Nassau Senior argues that government is based upon extortion (1854)
Found in: Political Economy (1850 ed.)
In his general introduction to the science of political economy Nassau W. Senior (1790-1864) applies the principle of the division of labor to the functions of government and concludes that it behaves very differently from other exchanges in the market in that it extorts much more than the fair value of the service it provides:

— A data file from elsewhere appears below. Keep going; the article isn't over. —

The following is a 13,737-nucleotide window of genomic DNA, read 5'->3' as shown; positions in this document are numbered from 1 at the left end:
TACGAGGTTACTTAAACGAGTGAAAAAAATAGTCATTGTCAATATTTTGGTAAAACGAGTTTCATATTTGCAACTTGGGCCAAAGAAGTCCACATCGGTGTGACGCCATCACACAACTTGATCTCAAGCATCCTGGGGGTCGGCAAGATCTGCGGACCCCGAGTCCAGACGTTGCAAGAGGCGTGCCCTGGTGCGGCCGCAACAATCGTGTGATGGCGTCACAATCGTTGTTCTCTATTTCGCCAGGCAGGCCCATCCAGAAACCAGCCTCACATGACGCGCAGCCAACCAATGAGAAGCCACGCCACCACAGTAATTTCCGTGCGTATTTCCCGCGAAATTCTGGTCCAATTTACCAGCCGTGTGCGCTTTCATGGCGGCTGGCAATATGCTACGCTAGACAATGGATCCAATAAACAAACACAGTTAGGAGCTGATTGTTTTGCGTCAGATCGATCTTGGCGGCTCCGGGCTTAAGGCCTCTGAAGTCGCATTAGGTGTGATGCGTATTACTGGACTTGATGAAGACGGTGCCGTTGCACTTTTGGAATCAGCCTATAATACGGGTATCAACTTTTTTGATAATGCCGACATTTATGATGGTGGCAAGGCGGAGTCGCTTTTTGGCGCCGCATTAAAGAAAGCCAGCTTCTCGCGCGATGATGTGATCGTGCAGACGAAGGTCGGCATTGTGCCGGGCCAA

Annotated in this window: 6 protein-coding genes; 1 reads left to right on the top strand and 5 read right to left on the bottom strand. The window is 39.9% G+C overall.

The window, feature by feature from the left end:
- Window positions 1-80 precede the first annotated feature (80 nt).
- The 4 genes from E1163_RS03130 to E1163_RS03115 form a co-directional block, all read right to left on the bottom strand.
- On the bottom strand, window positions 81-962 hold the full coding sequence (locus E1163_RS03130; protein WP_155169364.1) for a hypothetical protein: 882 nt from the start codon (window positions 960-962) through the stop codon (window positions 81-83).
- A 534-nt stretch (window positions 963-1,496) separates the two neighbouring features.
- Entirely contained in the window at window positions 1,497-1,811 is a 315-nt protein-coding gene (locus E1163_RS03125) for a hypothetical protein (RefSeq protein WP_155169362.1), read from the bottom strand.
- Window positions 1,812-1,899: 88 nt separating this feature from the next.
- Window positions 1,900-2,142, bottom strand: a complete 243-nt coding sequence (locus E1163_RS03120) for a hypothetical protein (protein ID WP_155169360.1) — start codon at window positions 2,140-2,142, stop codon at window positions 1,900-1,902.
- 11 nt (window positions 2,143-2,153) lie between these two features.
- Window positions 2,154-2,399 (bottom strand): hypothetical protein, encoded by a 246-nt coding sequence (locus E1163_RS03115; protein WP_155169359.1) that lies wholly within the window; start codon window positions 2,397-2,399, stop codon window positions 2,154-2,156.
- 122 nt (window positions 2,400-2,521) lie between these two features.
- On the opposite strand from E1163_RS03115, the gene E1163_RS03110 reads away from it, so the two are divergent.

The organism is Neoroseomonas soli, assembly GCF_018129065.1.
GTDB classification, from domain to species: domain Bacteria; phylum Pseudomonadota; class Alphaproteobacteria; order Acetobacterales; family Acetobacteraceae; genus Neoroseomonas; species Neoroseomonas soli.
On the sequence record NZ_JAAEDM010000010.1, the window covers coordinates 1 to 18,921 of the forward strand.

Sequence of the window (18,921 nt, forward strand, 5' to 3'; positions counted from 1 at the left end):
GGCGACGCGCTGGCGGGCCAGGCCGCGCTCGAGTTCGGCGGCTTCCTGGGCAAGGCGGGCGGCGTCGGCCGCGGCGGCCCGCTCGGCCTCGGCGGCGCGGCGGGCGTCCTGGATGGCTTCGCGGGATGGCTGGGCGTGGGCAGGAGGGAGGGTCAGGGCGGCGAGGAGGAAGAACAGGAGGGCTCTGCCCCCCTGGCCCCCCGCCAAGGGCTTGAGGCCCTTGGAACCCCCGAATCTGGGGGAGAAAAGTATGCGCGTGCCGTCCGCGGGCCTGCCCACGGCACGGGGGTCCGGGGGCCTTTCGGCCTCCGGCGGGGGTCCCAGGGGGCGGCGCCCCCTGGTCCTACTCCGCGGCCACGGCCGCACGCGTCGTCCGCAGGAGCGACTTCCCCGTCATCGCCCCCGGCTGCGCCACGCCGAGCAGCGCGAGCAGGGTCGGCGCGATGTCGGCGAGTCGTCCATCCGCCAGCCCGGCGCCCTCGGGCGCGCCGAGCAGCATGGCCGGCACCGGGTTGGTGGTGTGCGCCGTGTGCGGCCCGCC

It is obvious, however, that the division of labour on which government is founded, is subject to peculiar evils. Those who are to afford protection must necessarily be intrusted with power; and those who rely on others for protection lose, in a great measure, the means and the will to protect themselves. Under such circumstances, the bargain, if it can be called one, between the government and its subjects, is not conducted on the principles which regulate ordinary exchanges. The government generally endeavours to extort from its subjects, not merely a fair compensation for its services, but all that force or terror can wring from them without injuring their powers of further production. In fact, it does in general extort much more: for if we look through the world we shall find few governments whose oppression does not materially injure the prosperity of their people.